The Center for Computational and Integrative Biologywill be hosting Dr. Neal Zondlo, Professor in the Department of Chemistry and Biochemistry at the University of Delaware.  

Dr. Zondlo will be speaking on the following topic:

Title: Insights into the nature of aromatic interactions and structural effects of protein post-translational modifications

Abstract Aromatic residues, proline residues, and post-translational modifications have important roles in protein structure and function. We investigated the control protein structure via aromatic interactions and via post-translational modifications. Aromatic interactions with C–H bonds (C–H/? interactions) are commonly observed in protein structure, protein-protein interactions, carbohydrate recognition, drug binding, and biomaterials. In proteins, C–H/? interactions are particularly observed between aromatic residues and proline or glycine, including at biomolecular interfaces and within membranes. C–H/? interactions are strongest with polarized C–H bonds, leading to their description as analogous to cation/? interactions, with additional contributions in water from the hydrophobic effect. We have examined the fundamental nature of C–H/? and S–H/? interactions using designed peptides and analysis by NMR spectroscopy, x-ray crystallography, IR spectroscopy, DFT calculations, and bioinformatics analysis. Across 50 peptides, the strength of the aromatic-proline C–H/? interaction was observed to be dependent on the electronics of the aromatic ring, with the strongest interactions with the most electron-rich aromatic rings. Stronger C–H/? interactions were associated with more favorable enthalpy and more unfavorable entropy. In contrast to either a primarily electrostatic basis for the C–H/? interaction or the hydrophobic effect, these interactions exhibited similar enthalpies and similar dependence on aromatic electronic properties in water and in protic or aprotic organic solvents. The crystal structure of Boc-Trp-flp-NHMe revealed a type VIa1 ?-turn conformation with a short C–H…Caromatic distance of 2.51 Å, well below the 2.9 Å sum of the van der Waals radii of H and C. The C–H bond in this close C–H/? interaction was directed toward the carbons of the aromatic ring, in contrast to the preference for the centroid of the aromatic ring observed in cation/? interactions. PDB and CSD analysis revealed similar trends, with short H…C through-space distances (as close as 2.3 Å) associated with interactions at the carbons, rather than the centroid of the aromatic ring. S–H/? interactions involving cysteine have been implicated in stabilization of protein structures, but are not well described due to a lack of structural data on thiol geometries with aromatic rings. The crystal structure of Boc-4-SH-Phe-OtBu exhibited a short intermolecular S–H/? interaction of 2.63 Å, with similar geometries as observed in C–H/? interactions. DFT calculations revealed substantial stabilizing molecular orbital overlap between the C–H or S–H ?* LUMO and the aromatic ? HOMO. These results suggest a primarily molecular orbital overlap (stereoelectronic) basis for the strongest C–H/? and S–H/? interactions. These results have substantial implications for the modeling of interactions with aromatic groups. In addition, serine/threonine phosphorylation and O-GlcNAcylation are central to signal transduction. We examined the structural effects of serine versus threonine phosphorylation and O-GlcNAcylation in two general peptide contexts, at Ser/Thr-Pro motifs in natively disordered peptides and within alanine-rich ?-helical model peptides. Using CD and NMR spectroscopy, we found that the structural effects of threonine phosphorylation were greater than those of serine phosphorylation in all peptide contexts examined, with phosphorylation inducing polyproline helix in a proline-rich context or functioning as an inducible start or stop signal in ?-helices, with phosphothreonine at the N-terminus the most helix-stabilizing residue and phosphothreonine in the interior of an ?-helix inducing a random coil. Phosphorylation of the tau protein results in a significant disorder-to-order transition, with implications in mechanisms of Alzheimer’s disease and CTE.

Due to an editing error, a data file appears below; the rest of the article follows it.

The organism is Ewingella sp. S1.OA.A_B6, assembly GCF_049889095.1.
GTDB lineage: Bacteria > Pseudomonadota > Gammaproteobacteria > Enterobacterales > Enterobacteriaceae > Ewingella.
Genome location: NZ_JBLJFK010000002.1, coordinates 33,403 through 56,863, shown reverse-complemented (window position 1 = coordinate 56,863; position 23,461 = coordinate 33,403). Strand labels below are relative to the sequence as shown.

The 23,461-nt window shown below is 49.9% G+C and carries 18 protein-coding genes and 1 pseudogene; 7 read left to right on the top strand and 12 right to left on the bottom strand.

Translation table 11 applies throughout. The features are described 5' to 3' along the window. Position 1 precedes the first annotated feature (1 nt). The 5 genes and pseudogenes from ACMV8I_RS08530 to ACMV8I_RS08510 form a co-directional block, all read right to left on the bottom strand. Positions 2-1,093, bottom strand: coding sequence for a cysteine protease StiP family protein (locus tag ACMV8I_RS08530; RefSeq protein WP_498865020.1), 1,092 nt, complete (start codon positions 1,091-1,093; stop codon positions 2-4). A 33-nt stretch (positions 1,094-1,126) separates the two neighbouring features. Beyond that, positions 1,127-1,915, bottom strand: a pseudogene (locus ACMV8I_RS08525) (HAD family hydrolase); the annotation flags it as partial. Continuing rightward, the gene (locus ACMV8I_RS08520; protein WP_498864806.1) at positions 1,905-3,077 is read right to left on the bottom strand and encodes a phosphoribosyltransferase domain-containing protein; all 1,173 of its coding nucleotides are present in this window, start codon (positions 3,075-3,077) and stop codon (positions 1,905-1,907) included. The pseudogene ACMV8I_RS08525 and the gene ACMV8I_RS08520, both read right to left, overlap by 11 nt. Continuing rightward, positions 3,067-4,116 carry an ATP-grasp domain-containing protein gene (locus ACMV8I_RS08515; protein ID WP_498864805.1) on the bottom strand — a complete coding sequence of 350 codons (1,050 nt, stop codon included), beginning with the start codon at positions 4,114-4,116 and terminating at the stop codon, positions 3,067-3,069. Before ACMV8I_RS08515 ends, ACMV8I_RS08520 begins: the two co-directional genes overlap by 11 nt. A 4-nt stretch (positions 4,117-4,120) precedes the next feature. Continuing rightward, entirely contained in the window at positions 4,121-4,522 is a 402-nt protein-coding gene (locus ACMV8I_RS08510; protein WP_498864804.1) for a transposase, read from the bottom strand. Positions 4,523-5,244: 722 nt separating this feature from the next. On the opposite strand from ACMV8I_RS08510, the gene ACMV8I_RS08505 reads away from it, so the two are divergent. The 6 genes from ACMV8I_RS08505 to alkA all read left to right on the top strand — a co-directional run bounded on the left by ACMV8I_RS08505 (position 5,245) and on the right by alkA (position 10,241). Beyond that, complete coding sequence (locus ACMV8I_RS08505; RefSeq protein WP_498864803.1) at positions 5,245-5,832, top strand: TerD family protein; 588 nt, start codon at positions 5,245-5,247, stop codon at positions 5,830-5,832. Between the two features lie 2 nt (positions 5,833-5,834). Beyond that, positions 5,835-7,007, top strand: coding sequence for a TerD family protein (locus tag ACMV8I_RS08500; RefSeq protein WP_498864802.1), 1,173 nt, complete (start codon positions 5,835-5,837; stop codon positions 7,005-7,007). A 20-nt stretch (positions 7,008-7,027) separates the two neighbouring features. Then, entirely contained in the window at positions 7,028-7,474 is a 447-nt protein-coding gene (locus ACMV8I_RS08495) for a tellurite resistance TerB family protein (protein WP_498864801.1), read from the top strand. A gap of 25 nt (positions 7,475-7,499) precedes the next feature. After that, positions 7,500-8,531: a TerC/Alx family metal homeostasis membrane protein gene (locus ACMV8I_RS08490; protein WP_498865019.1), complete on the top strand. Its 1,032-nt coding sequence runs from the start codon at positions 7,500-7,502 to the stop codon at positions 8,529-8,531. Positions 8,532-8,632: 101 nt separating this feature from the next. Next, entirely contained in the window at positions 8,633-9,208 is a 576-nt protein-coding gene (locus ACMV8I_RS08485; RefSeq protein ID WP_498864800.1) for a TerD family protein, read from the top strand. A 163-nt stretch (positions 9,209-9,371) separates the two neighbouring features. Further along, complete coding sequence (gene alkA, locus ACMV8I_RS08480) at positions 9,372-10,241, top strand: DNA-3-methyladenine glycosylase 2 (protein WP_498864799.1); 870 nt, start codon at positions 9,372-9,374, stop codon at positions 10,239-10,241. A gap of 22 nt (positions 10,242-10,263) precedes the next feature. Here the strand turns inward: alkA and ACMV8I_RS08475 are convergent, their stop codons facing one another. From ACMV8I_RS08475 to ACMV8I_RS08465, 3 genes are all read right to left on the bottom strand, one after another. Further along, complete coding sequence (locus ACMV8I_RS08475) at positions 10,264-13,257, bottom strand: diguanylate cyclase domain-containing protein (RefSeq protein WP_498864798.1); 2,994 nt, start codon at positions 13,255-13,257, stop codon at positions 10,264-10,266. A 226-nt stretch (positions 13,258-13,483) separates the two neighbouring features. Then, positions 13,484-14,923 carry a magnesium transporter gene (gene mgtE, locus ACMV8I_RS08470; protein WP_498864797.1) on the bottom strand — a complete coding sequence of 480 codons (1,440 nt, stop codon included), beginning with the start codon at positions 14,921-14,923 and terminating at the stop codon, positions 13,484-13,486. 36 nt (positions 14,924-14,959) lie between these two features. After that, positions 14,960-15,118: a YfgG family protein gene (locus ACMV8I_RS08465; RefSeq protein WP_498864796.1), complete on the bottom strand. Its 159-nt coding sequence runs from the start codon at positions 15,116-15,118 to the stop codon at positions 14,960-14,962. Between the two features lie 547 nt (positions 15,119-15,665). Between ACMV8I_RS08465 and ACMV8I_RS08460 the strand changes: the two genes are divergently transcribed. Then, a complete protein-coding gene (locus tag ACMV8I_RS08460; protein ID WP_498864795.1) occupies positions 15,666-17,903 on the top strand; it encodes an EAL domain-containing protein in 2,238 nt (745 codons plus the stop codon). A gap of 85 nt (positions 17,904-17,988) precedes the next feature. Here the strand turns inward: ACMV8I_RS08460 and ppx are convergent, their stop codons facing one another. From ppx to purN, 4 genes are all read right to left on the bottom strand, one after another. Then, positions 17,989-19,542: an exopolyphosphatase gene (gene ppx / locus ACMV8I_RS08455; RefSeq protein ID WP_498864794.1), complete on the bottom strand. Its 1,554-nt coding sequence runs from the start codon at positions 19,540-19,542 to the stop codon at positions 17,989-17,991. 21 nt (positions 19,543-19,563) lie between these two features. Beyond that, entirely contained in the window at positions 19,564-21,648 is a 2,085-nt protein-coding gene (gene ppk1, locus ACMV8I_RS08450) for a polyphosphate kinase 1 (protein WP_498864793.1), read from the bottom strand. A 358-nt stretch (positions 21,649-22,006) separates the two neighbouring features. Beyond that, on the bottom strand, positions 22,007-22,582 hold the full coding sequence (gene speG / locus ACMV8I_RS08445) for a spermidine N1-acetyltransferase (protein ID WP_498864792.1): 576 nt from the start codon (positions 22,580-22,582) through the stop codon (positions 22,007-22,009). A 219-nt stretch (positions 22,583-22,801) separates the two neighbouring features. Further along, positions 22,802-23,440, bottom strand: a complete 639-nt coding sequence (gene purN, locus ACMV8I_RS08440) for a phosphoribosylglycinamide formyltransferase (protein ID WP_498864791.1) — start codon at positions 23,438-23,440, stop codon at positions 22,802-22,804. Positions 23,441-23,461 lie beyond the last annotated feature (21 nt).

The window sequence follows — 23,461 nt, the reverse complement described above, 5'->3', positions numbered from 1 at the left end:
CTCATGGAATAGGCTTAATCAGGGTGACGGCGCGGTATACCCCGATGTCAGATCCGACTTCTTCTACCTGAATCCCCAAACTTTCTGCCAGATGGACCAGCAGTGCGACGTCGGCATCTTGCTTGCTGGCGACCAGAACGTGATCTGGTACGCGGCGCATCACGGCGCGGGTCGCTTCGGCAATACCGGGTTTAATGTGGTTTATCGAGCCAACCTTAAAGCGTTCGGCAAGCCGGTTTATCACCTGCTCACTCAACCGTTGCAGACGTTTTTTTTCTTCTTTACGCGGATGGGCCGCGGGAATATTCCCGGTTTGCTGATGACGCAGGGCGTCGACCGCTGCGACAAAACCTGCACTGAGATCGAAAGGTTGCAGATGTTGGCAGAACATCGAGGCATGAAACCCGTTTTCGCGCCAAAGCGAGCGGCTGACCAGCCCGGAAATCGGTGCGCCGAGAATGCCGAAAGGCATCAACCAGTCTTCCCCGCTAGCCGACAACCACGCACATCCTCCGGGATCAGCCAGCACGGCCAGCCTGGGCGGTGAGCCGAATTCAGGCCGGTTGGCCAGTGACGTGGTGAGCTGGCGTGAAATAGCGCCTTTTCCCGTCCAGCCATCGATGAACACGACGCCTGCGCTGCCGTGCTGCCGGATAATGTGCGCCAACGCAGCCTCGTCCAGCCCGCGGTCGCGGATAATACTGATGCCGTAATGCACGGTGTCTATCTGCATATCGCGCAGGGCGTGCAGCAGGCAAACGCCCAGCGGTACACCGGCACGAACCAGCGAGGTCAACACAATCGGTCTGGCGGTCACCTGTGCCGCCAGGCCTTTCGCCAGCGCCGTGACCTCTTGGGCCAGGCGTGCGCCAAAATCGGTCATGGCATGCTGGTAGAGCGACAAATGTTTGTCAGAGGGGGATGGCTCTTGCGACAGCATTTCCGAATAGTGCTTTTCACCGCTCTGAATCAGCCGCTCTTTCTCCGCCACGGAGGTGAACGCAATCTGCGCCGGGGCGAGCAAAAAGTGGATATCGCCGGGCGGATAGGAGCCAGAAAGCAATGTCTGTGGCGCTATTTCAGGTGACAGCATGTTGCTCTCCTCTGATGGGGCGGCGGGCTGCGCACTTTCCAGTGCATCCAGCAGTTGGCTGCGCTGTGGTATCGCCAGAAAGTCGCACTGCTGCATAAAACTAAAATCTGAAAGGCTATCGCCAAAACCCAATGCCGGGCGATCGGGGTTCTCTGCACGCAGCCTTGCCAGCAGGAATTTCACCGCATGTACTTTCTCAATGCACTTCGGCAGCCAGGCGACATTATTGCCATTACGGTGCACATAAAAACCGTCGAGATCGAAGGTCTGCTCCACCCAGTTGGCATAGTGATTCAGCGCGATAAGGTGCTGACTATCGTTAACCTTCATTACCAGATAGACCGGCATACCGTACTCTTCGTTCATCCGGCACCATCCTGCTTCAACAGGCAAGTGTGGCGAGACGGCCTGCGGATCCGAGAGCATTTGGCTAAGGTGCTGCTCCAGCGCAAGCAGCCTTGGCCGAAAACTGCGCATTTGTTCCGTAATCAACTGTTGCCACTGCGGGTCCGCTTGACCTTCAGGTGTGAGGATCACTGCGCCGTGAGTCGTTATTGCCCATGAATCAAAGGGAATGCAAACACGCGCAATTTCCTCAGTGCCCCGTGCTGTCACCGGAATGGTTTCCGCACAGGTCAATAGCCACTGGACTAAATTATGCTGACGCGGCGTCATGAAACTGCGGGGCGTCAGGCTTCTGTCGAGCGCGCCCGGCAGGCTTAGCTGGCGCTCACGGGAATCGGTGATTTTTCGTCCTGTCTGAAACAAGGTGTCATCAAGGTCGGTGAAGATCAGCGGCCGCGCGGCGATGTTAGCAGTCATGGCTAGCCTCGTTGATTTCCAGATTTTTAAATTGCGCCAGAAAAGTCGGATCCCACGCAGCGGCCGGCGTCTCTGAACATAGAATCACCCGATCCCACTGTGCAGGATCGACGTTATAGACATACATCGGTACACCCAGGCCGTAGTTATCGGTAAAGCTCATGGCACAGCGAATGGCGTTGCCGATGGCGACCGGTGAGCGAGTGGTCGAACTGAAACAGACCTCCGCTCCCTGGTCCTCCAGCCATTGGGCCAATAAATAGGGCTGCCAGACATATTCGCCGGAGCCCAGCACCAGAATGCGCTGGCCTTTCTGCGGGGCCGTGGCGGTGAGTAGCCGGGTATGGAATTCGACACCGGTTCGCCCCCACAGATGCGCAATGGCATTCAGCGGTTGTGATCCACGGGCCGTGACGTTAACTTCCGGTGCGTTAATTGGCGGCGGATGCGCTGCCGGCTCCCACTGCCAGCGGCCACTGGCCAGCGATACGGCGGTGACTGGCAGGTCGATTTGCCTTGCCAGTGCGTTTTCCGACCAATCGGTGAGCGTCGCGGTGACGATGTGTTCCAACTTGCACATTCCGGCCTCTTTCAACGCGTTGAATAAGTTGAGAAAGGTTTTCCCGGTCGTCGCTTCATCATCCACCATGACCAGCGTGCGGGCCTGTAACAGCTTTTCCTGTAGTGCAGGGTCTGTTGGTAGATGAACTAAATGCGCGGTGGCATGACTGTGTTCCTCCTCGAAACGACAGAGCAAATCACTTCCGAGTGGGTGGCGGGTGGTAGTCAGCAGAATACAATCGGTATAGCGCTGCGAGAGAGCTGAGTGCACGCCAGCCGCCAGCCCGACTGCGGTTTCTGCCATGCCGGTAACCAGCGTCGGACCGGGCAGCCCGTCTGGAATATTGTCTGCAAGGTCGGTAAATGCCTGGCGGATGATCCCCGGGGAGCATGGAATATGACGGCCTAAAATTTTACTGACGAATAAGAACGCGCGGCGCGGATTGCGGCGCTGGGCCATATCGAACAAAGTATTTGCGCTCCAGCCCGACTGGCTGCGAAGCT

For more information about Dr. Zondlo you can visit his webpage at:

Seminar will be Tuesday, November 15, 2016 at 12:20pm in the Science Lecture Hall.